# st: re: prais-winsten regression

 From Kit Baum <[email protected]> To [email protected] Subject st: re: prais-winsten regression Date Thu, 11 Oct 2007 06:57:35 -0400

Evan said

I am regressing energy projection errors against GDP projection errors.
Both are measured as percentages and are pretty well bounded by +/- 0.2
(20%). We choose one prediction length and analyze a time-series of
such projections (1983 projection of 1988, 1984 projection of 1989, 1985
projection of 1990, etc.)

We are running Prais-Winsten regressions to address autocorrelation.
However, every so often we get very large (and completely absurd)
coefficients on either the variable or the constant term. These do not
arise when we use OLS, though we worry that those estimates would be
biased. These huge coefficients arise despite the fact that both Does
anyone know of any reason this might occur in a Prais-Winston
regression? Thanks.

Here is the output from one problematic regression:

tsset trend, yearly

prais pct_error gdp_nom_error, ssesearch

time variable: trend, . to 0103, but with gaps

Number of gaps in sample: 4
(note: computations for rho restarted at each gap)

Iteration 1: rho = 0.8944 , criterion = -.0259697
Iteration 2: rho = 0.8944 , criterion = -.0259697
Iteration 3: rho = 0.8944 , criterion = -.0259697
Iteration 4: rho = 0.9282 , criterion = -.02532865
Iteration 5: rho = 0.9806 , criterion = -.024677
Iteration 6: rho = 0.9806 , criterion = -.024677
Iteration 7: rho = 1.0005 , criterion = -.02401302
Iteration 8: rho = 1.0005 , criterion = -.02401302
Iteration 9: rho = 1.0005 , criterion = -.02401302
Iteration 10: rho = 1.0005 , criterion = -.02401302
Iteration 11: rho = 1.0005 , criterion = -.02401302
Iteration 12: rho = 1.0005 , criterion = -.02401302
Iteration 13: rho = 1.0005 , criterion = -.02401302
Iteration 14: rho = 1.0005 , criterion = -.02401302
Iteration 15: rho = 1.0001 , criterion = -.02400141
Iteration 16: rho = 1.0001 , criterion = -.02400141
Iteration 17: rho = 1.0001 , criterion = -.02400141
Iteration 18: rho = 1.0000 , criterion = -.02399868
Iteration 19: rho = 1.0000 , criterion = -.02399868
Iteration 20: rho = 1.0000 , criterion = -.02399868
Iteration 21: rho = 1.0000 , criterion = -.02399868
Iteration 22: rho = 1.0000 , criterion = -.02399868
Iteration 23: rho = 1.0000 , criterion = -.02399843
Iteration 24: rho = 1.0000 , criterion = -.02399843
Iteration 25: rho = 1.0000 , criterion = -.02399843
Iteration 26: rho = 1.0000 , criterion = -.02399843
Iteration 27: rho = 1.0000 , criterion = -.02399843
Iteration 28: rho = 1.0000 , criterion = -.02399841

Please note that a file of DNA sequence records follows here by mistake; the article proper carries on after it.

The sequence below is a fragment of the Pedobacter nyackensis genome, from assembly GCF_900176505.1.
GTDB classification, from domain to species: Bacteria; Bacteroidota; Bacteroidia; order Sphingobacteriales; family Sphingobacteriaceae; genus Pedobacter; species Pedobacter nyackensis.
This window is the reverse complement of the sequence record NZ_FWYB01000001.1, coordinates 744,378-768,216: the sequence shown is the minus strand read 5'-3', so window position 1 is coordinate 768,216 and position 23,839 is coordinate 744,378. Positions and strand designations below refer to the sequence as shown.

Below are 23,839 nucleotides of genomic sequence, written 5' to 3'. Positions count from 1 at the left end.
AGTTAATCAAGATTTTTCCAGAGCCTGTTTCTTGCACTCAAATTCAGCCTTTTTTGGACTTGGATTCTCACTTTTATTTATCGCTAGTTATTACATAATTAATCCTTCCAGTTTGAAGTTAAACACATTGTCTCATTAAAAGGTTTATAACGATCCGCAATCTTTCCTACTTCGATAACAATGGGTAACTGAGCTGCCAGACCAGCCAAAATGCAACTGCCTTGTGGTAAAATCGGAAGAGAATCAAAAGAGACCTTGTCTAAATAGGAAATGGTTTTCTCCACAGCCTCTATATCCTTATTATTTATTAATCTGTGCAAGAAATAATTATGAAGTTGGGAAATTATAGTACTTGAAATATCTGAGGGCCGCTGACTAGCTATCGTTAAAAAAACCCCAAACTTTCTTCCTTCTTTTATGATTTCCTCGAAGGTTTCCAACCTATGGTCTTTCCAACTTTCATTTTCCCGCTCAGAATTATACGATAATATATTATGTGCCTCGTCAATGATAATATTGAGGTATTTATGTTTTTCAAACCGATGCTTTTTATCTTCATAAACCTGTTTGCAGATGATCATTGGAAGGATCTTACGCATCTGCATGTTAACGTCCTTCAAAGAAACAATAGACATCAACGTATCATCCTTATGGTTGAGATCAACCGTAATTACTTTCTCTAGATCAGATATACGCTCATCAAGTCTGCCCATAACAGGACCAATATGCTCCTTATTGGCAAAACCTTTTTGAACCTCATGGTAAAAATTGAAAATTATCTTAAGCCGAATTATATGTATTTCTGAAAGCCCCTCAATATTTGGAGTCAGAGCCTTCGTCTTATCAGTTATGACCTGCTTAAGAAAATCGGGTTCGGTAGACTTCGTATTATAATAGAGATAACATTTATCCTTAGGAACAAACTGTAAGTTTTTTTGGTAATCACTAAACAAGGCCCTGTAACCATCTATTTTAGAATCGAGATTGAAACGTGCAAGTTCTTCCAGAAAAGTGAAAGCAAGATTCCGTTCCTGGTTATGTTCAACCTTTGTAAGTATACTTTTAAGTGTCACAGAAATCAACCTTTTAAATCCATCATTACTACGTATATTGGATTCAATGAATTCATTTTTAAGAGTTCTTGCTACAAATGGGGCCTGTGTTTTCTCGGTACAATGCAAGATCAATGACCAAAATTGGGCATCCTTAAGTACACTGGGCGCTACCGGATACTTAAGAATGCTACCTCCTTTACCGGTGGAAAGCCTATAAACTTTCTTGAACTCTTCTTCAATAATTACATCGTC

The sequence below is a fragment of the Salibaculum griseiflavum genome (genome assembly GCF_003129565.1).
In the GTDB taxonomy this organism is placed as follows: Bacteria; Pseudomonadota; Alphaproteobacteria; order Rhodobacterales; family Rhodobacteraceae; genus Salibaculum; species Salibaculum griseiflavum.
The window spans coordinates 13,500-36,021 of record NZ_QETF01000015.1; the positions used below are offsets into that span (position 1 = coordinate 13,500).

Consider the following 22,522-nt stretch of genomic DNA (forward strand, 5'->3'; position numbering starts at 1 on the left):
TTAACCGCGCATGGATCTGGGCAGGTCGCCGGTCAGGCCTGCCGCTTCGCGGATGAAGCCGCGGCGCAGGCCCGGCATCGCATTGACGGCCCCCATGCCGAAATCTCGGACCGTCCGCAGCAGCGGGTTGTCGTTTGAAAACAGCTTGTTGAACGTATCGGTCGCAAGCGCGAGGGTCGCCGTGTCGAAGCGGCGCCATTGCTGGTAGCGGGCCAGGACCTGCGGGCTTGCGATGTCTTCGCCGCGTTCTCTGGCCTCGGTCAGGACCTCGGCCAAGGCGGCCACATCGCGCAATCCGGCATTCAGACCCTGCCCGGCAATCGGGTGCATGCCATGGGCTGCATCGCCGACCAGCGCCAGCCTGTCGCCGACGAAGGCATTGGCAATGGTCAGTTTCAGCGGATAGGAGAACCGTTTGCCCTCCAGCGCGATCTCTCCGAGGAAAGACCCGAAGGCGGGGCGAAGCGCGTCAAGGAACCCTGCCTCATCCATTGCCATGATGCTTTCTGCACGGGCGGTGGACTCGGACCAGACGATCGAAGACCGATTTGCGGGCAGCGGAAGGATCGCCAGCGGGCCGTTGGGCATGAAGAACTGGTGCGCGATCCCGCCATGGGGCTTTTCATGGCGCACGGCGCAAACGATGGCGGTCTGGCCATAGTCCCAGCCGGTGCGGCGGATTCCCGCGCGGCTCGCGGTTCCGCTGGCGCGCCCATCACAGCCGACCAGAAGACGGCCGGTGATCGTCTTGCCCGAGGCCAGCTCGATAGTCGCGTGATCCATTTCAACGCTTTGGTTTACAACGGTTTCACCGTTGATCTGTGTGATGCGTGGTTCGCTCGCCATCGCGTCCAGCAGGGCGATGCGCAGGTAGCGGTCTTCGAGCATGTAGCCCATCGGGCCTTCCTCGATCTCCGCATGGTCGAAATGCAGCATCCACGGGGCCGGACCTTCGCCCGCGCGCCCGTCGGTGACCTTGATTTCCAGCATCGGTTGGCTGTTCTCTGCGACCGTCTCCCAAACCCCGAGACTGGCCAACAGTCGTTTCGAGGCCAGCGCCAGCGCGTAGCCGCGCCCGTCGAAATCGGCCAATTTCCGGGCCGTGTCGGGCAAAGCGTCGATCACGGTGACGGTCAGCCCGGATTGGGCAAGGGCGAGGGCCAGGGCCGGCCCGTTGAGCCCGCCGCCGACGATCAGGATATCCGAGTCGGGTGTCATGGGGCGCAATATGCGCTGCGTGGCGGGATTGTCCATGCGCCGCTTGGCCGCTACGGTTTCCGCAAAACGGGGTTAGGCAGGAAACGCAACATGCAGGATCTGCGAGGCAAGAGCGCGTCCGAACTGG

Iteration 29: rho = 1.0000 , criterion = -.02399839

Can you say "unit root" ???

Why do you think that prais---which is basically an OLS technique coupled with an estimate of rho---is going to give a consistent estimate for an I(1) series? Use -dfgls- on the dependent and independent variables and you will likely find that you have a textbook example of what Granger & Engle call a spurious regression.

Kit Baum, Boston College Economics and DIW Berlin
http://ideas.repec.org/e/pba1.html
An Introduction to Modern Econometrics Using Stata:
http://www.stata-press.com/books/imeus.html

Begin forwarded message:

I am regressing energy projection errors against GDP projection errors.
Both are measured as percentages and are pretty well bounded by +/- 0.2
(20%). We choose one prediction length and analyze a time-series of
such projections (1983 projection of 1988, 1984 projection of 1989, 1985
projection of 1990, etc.)

We are running Prais-Winsten regressions to address autocorrelation.
However, every so often we get very large (and completely absurd)
coefficients on either the variable or the constant term. These do not
arise when we use OLS, though we worry that those estimates would be
biased. These huge coefficients arise despite the fact that both Does
anyone know of any reason this might occur in a Prais-Winston
regression? Thanks.

Here is the output from one problematic regression:

tsset trend, yearly

prais pct_error gdp_nom_error, ssesearch

time variable: trend, . to 0103, but with gaps

Number of gaps in sample: 4
(note: computations for rho restarted at each gap)

Iteration 1: rho = 0.8944 , criterion = -.0259697
Iteration 2: rho = 0.8944 , criterion = -.0259697
Iteration 3: rho = 0.8944 , criterion = -.0259697
Iteration 4: rho = 0.9282 , criterion = -.02532865
Iteration 5: rho = 0.9806 , criterion = -.024677
Iteration 6: rho = 0.9806 , criterion = -.024677
Iteration 7: rho = 1.0005 , criterion = -.02401302
Iteration 8: rho = 1.0005 , criterion = -.02401302
Iteration 9: rho = 1.0005 , criterion = -.02401302
Iteration 10: rho = 1.0005 , criterion = -.02401302
Iteration 11: rho = 1.0005 , criterion = -.02401302
Iteration 12: rho = 1.0005 , criterion = -.02401302
Iteration 13: rho = 1.0005 , criterion = -.02401302
Iteration 14: rho = 1.0005 , criterion = -.02401302
Iteration 15: rho = 1.0001 , criterion = -.02400141
Iteration 16: rho = 1.0001 , criterion = -.02400141
Iteration 17: rho = 1.0001 , criterion = -.02400141
Iteration 18: rho = 1.0000 , criterion = -.02399868
Iteration 19: rho = 1.0000 , criterion = -.02399868
Iteration 20: rho = 1.0000 , criterion = -.02399868
Iteration 21: rho = 1.0000 , criterion = -.02399868
Iteration 22: rho = 1.0000 , criterion = -.02399868
Iteration 23: rho = 1.0000 , criterion = -.02399843
Iteration 24: rho = 1.0000 , criterion = -.02399843
Iteration 25: rho = 1.0000 , criterion = -.02399843
Iteration 26: rho = 1.0000 , criterion = -.02399843
Iteration 27: rho = 1.0000 , criterion = -.02399843
Iteration 28: rho = 1.0000 , criterion = -.02399841
Iteration 29: rho = 1.0000 , criterion = -.02399839
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